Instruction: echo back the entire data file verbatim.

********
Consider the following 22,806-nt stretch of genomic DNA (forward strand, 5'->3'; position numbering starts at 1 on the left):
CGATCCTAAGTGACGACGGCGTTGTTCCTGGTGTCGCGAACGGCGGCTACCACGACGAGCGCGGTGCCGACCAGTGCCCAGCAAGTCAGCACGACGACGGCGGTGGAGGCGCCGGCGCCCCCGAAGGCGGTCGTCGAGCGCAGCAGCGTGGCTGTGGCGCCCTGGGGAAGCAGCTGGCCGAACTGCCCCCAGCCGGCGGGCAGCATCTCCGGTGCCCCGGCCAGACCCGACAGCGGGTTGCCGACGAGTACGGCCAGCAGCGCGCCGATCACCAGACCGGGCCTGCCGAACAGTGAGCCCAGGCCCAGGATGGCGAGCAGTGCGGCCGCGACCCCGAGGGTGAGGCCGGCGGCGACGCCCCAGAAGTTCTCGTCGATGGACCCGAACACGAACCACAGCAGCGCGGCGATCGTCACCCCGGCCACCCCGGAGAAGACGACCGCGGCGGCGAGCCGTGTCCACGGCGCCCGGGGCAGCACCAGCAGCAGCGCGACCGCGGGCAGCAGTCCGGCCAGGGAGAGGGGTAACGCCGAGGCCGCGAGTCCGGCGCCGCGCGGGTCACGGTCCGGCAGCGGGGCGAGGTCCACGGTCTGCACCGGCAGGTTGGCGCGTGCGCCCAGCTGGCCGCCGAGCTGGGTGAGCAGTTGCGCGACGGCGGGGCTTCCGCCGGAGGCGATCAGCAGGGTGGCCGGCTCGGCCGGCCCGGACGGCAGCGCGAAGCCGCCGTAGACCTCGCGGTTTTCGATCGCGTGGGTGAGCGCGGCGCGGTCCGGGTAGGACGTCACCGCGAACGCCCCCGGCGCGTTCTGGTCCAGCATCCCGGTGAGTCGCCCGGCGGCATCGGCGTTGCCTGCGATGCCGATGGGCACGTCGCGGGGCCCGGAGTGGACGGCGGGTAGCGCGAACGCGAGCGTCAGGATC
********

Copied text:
Consider the following 22,806-nt stretch of genomic DNA (forward strand, 5'->3'; position numbering starts at 1 on the left):
CGATCCTAAGTGACGACGGCGTTGTTCCTGGTGTCGCGAACGGCGGCTACCACGACGAGCGCGGTGCCGACCAGTGCCCAGCAAGTCAGCACGACGACGGCGGTGGAGGCGCCGGCGCCCCCGAAGGCGGTCGTCGAGCGCAGCAGCGTGGCTGTGGCGCCCTGGGGAAGCAGCTGGCCGAACTGCCCCCAGCCGGCGGGCAGCATCTCCGGTGCCCCGGCCAGACCCGACAGCGGGTTGCCGACGAGTACGGCCAGCAGCGCGCCGATCACCAGACCGGGCCTGCCGAACAGTGAGCCCAGGCCCAGGATGGCGAGCAGTGCGGCCGCGACCCCGAGGGTGAGGCCGGCGGCGACGCCCCAGAAGTTCTCGTCGATGGACCCGAACACGAACCACAGCAGCGCGGCGATCGTCACCCCGGCCACCCCGGAGAAGACGACCGCGGCGGCGAGCCGTGTCCACGGCGCCCGGGGCAGCACCAGCAGCAGCGCGACCGCGGGCAGCAGTCCGGCCAGGGAGAGGGGTAACGCCGAGGCCGCGAGTCCGGCGCCGCGCGGGTCACGGTCCGGCAGCGGGGCGAGGTCCACGGTCTGCACCGGCAGGTTGGCGCGTGCGCCCAGCTGGCCGCCGAGCTGGGTGAGCAGTTGCGCGACGGCGGGGCTTCCGCCGGAGGCGATCAGCAGGGTGGCCGGCTCGGCCGGCCCGGACGGCAGCGCGAAGCCGCCGTAGACCTCGCGGTTTTCGATCGCGTGGGTGAGCGCGGCGCGGTCCGGGTAGGACGTCACCGCGAACGCCCCCGGCGCGTTCTGGTCCAGCATCCCGGTGAGTCGCCCGGCGGCATCGGCGTTGCCTGCGATGCCGATGGGCACGTCGCGGGGCCCGGAGTGGACGGCGGGTAGCGCGAACGCGAGCGTCAGGATC